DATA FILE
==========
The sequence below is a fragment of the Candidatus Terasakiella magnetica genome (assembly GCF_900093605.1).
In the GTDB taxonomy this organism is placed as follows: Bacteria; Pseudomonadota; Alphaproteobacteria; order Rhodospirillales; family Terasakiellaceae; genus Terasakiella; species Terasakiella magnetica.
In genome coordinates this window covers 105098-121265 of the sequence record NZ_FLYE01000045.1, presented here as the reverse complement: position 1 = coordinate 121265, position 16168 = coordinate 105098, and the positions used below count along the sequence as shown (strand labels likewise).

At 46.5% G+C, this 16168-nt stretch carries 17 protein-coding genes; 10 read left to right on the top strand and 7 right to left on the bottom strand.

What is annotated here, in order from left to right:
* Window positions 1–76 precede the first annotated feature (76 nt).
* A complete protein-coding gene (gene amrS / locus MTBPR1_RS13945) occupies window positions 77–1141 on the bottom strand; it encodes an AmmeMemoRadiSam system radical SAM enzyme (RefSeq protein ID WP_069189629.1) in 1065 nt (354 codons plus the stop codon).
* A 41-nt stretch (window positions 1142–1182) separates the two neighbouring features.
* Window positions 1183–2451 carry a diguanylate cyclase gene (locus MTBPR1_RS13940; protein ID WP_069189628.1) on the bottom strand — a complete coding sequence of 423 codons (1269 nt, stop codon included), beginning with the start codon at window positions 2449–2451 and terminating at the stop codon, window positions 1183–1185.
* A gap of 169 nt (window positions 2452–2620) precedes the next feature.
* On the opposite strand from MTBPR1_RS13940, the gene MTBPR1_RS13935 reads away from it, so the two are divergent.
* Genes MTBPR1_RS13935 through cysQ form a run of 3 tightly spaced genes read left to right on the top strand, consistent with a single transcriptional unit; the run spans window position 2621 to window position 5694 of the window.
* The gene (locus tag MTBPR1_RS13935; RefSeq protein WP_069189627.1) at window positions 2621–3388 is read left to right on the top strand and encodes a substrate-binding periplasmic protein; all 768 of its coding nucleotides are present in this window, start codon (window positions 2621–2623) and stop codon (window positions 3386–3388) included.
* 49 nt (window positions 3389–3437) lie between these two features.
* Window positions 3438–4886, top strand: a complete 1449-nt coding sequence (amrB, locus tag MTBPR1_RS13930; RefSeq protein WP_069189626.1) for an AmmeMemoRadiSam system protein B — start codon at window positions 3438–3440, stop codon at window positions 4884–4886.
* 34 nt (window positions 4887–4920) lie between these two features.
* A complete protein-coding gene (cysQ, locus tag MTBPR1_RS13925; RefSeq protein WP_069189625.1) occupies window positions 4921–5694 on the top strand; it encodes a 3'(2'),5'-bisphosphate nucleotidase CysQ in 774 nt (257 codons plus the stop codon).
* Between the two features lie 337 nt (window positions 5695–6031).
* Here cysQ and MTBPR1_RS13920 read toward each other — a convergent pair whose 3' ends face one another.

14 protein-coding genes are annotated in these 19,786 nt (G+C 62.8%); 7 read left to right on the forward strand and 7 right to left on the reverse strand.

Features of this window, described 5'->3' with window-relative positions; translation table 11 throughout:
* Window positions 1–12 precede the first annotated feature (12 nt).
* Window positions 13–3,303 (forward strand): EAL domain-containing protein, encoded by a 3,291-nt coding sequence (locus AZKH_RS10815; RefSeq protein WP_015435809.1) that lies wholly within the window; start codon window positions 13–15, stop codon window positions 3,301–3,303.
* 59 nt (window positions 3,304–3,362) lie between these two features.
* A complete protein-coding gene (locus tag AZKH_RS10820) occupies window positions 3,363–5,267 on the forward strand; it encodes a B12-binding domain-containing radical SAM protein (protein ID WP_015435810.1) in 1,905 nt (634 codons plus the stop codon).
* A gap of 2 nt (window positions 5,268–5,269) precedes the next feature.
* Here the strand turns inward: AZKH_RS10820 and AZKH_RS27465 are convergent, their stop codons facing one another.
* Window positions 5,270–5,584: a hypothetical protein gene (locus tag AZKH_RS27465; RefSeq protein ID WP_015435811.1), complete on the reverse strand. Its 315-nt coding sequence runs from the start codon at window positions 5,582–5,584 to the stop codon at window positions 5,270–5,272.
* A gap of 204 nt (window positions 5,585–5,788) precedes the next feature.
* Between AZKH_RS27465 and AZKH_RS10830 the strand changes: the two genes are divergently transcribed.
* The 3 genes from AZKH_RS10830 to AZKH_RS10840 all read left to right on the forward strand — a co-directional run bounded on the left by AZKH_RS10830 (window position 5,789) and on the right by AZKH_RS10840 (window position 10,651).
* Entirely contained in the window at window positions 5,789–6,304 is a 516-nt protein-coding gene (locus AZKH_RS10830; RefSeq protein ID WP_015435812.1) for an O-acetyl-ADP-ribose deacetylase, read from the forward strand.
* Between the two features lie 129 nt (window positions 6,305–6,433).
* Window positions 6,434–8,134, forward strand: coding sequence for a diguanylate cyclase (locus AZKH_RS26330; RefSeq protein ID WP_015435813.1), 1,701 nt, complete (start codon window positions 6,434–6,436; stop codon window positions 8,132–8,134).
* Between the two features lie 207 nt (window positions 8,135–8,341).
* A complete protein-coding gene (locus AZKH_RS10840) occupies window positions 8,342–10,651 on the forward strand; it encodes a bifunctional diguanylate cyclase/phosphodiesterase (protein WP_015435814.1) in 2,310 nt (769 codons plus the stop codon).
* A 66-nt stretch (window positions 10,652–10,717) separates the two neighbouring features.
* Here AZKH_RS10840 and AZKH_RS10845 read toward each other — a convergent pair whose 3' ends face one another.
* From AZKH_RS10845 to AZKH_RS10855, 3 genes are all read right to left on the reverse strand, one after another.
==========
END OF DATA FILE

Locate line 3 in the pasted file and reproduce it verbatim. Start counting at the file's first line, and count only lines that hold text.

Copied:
In genome coordinates this window covers 105098-121265 of the sequence record NZ_FLYE01000045.1, presented here as the reverse complement: position 1 = coordinate 121265, position 16168 = coordinate 105098, and the positions used below count along the sequence as shown (strand labels likewise).